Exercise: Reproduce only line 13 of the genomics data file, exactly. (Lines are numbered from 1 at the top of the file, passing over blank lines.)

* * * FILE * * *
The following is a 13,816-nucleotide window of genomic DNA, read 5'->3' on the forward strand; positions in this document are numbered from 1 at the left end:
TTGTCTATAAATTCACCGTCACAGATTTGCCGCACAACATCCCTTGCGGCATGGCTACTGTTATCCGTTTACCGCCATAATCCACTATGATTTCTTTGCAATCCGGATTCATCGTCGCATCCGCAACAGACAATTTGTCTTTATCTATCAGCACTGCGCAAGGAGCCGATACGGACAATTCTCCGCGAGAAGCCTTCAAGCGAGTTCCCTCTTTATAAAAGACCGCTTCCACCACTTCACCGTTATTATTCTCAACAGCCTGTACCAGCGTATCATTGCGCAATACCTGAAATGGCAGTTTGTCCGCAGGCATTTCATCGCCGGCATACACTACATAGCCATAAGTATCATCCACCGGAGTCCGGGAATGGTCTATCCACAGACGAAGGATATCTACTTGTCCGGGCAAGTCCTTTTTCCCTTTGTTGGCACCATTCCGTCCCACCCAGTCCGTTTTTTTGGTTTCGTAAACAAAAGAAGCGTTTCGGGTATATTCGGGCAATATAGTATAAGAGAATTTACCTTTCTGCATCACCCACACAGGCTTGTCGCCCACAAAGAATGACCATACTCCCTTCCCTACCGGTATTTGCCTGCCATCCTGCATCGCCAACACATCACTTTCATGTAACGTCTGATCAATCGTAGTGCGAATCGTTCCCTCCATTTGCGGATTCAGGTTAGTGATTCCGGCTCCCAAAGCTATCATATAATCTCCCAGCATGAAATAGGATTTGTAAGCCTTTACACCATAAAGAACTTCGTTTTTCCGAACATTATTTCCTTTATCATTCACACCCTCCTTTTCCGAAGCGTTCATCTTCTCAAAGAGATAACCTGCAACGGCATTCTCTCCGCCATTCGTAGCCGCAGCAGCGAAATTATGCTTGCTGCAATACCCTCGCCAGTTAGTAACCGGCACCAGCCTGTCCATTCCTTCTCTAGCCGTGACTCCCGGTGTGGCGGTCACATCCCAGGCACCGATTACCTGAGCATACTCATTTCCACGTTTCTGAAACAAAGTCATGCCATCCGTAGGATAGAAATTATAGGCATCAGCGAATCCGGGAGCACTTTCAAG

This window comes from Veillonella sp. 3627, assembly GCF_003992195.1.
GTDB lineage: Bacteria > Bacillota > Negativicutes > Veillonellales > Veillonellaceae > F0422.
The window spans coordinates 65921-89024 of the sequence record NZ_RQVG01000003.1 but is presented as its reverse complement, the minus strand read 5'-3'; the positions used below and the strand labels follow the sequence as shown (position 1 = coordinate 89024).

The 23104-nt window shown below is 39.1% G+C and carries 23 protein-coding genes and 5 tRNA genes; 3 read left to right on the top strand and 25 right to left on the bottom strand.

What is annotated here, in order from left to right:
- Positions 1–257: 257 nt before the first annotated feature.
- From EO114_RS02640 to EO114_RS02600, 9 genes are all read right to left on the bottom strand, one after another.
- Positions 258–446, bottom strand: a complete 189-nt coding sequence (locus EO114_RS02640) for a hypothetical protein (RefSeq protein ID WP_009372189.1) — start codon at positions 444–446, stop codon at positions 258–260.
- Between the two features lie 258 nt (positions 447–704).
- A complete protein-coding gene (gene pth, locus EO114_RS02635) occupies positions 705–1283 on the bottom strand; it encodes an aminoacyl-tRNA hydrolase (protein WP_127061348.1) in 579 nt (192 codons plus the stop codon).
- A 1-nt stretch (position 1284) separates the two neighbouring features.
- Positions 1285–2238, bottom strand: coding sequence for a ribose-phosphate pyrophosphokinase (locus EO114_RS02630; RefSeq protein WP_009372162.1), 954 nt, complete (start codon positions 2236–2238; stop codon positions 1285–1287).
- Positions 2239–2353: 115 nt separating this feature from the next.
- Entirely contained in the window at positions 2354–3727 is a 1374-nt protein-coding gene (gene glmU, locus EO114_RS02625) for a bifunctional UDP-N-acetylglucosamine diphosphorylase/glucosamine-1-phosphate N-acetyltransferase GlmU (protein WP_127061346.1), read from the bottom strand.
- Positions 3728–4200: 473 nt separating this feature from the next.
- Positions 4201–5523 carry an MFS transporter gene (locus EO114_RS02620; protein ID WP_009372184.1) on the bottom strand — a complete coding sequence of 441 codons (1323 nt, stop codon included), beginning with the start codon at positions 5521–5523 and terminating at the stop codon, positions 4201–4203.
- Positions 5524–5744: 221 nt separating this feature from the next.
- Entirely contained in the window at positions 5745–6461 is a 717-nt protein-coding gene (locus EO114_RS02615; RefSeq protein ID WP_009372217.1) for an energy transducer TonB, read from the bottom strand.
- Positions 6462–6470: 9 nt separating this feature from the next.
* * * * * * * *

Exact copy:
- A 1-nt stretch (position 1284) separates the two neighbouring features.